William R. Ware
William R. Ware was born on May 27, 1832 in Cambridge, Massachusetts into a well-known Unitarian family, the son of Henry Ware, Jr. and Mary Lovell (Pickard) Ware.
Ware is not as well known for his achievements as an architect, though he and Van Brunt designed and erected a number of noteworthy buildings, especially in the Boston and Cambridge areas.
Ware is best known as an educator and as the founder of the schools of architecture at the Massachusetts Institute of Technology (MIT) and Columbia University. In addition to his role as an educator, he contributed to the establishment of the high standards of competition maintained by the American Institute of Architects (AIA), and wrote many significant papers and textbooks in the field.
It was during the 1901 Pennsylvania Capitol design competition that the Capitol Building Commission sought Professor Ware as its consulting architect. When the competition ended on November 20, 1901 it was Ware's responsibility to review all of the submissions. In all, the Commission had received nine entries that were numbered so that Ware could review them without knowing the names of the submitters.
Ware went before the Commission on December 28 to discuss his conclusions. He stated that he had commented on each plan by number. He did not, however, rank any of the plans, but selected four that he thought were superior, three that were lesser, and two that should not even be considered because they were distinctly poorer than the rest. He stated that the Commission would be justified in selecting any of the first four designs, and reiterated that his evaluations had been made without knowing any of the names of the architects.
There was a period of general reviewing by the Commission, and then the members proceeded to debate the four that Ware had suggested — narrowing the field to numbers four and one. The Commission asked Ware if they would be justified in selecting either entry, and he replied in the affirmative, if the authors were of known reputation.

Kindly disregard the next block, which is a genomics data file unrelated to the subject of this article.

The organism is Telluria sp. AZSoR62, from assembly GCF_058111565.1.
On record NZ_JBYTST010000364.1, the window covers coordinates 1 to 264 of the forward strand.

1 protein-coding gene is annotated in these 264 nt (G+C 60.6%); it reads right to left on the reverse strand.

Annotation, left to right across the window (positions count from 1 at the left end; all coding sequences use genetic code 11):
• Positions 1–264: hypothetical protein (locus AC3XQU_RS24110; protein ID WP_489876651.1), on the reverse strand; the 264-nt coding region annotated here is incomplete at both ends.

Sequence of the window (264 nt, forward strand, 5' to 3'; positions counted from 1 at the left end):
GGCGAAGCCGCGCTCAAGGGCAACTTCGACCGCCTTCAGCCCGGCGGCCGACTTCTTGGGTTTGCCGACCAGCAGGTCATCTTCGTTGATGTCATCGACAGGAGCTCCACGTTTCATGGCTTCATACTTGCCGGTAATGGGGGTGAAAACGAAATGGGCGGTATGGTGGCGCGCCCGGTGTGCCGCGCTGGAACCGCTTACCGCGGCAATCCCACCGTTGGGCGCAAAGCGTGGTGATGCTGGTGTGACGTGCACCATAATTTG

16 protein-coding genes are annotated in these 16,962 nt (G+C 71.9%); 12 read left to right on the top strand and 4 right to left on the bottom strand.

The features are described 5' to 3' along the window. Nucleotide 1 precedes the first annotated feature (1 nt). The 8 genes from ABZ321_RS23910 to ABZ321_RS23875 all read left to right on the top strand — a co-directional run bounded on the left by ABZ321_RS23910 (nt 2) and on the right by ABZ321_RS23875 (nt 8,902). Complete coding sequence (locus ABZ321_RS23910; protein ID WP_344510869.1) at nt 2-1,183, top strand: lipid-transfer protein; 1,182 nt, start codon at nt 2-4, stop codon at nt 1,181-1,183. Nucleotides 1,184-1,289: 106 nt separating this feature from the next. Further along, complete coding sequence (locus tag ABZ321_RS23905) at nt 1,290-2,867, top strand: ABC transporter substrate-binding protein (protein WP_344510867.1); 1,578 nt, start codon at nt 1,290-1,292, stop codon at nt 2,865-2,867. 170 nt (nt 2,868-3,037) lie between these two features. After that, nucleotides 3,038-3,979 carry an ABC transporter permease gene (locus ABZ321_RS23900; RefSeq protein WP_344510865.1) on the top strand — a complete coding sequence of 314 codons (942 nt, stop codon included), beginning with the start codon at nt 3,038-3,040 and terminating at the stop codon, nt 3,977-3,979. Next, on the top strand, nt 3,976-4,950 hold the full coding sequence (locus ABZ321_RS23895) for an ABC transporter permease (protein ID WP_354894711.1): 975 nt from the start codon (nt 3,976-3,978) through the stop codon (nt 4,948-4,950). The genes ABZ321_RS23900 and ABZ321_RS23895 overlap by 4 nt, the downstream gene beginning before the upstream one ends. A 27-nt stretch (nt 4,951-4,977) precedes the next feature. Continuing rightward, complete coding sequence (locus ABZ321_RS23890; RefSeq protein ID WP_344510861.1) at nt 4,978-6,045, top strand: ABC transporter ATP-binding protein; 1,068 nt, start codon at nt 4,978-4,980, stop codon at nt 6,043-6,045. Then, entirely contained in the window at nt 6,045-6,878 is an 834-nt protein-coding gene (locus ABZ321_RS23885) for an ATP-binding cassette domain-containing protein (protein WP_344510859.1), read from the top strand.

Finally, the Commission was ready to vote on the plans, but they asked Ware one last question as to whether they should cancel the competition altogether and begin anew. Ware stated that he thought this would be counterproductive, wasteful of time and money, and most likely would not provide entries any better than the ones already in hand. Following this assertion, the Commission voted. After an informal vote they chose entry number one, which when uncovered read, "J. M. Huston, Philadelphia." In addition to Huston, the names of the six known entrants were: William C. Hays, Addison Hutton, Herman Miller, Fred J. Osterling, Trimble and Stevens, and James H. Warner.
Joseph Miller Huston, the selected architect, was a thirty-five-year-old resident of Germantown, Pennsylvania. He had grand ideas, but little experience within the field, and certainly he had never attempted anything as large as the scale of his plans for the Capitol.
Professor Ware, as consultant to the Commission, did issue a caveat regarding Huston's selection, primarily based on his youth and inexperience as an architect undertaking a project as large as the Capitol. Ware stated:
The Commission only followed Ware's advice loosely. Though they never officially asked Huston to choose a consulting architect, the Commission hired Bernard R. Green, the former superintendent at the Library of Congress, to serve as clerk-of-the-works for the Capitol. Joseph Huston received a congratulatory letter from William Ware on December 30, 1901, informing him of his selection.
From early January until mid-July 1902, Governor Stone, William Ware, Bernard Green, and Huston debated over changes and modifications that each wanted in the building, with Huston maintaining adherence to his original plans in most cases.